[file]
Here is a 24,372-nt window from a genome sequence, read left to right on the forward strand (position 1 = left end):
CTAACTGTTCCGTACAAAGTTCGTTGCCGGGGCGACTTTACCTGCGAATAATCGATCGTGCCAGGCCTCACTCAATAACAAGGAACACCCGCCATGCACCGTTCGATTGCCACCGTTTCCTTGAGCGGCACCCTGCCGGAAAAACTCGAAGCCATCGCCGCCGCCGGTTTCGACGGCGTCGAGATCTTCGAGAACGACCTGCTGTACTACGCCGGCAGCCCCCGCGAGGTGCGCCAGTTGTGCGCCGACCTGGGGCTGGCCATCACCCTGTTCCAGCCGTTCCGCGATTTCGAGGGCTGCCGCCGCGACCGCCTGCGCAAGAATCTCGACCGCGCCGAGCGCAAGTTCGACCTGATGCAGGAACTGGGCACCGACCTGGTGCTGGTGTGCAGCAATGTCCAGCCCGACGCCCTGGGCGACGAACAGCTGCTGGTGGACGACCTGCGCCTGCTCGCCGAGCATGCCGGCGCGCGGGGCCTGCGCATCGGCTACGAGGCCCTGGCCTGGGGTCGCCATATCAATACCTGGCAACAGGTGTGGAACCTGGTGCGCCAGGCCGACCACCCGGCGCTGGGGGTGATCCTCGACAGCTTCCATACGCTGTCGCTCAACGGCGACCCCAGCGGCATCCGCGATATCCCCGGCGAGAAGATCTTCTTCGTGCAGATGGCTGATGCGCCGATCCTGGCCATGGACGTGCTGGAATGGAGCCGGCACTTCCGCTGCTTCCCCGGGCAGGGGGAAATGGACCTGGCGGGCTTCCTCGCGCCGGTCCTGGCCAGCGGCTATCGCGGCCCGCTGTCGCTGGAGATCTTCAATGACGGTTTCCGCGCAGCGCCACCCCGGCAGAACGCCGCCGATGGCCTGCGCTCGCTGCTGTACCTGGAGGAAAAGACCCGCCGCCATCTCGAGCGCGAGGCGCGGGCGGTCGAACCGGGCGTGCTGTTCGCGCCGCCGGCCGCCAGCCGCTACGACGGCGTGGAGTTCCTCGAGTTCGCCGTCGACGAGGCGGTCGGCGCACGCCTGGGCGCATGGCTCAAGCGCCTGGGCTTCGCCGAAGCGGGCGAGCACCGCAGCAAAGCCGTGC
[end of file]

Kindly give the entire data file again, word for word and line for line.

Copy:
Here is a 24,372-nt window from a genome sequence, read left to right on the forward strand (position 1 = left end):
CTAACTGTTCCGTACAAAGTTCGTTGCCGGGGCGACTTTACCTGCGAATAATCGATCGTGCCAGGCCTCACTCAATAACAAGGAACACCCGCCATGCACCGTTCGATTGCCACCGTTTCCTTGAGCGGCACCCTGCCGGAAAAACTCGAAGCCATCGCCGCCGCCGGTTTCGACGGCGTCGAGATCTTCGAGAACGACCTGCTGTACTACGCCGGCAGCCCCCGCGAGGTGCGCCAGTTGTGCGCCGACCTGGGGCTGGCCATCACCCTGTTCCAGCCGTTCCGCGATTTCGAGGGCTGCCGCCGCGACCGCCTGCGCAAGAATCTCGACCGCGCCGAGCGCAAGTTCGACCTGATGCAGGAACTGGGCACCGACCTGGTGCTGGTGTGCAGCAATGTCCAGCCCGACGCCCTGGGCGACGAACAGCTGCTGGTGGACGACCTGCGCCTGCTCGCCGAGCATGCCGGCGCGCGGGGCCTGCGCATCGGCTACGAGGCCCTGGCCTGGGGTCGCCATATCAATACCTGGCAACAGGTGTGGAACCTGGTGCGCCAGGCCGACCACCCGGCGCTGGGGGTGATCCTCGACAGCTTCCATACGCTGTCGCTCAACGGCGACCCCAGCGGCATCCGCGATATCCCCGGCGAGAAGATCTTCTTCGTGCAGATGGCTGATGCGCCGATCCTGGCCATGGACGTGCTGGAATGGAGCCGGCACTTCCGCTGCTTCCCCGGGCAGGGGGAAATGGACCTGGCGGGCTTCCTCGCGCCGGTCCTGGCCAGCGGCTATCGCGGCCCGCTGTCGCTGGAGATCTTCAATGACGGTTTCCGCGCAGCGCCACCCCGGCAGAACGCCGCCGATGGCCTGCGCTCGCTGCTGTACCTGGAGGAAAAGACCCGCCGCCATCTCGAGCGCGAGGCGCGGGCGGTCGAACCGGGCGTGCTGTTCGCGCCGCCGGCCGCCAGCCGCTACGACGGCGTGGAGTTCCTCGAGTTCGCCGTCGACGAGGCGGTCGGCGCACGCCTGGGCGCATGGCTCAAGCGCCTGGGCTTCGCCGAAGCGGGCGAGCACCGCAGCAAAGCCGTGC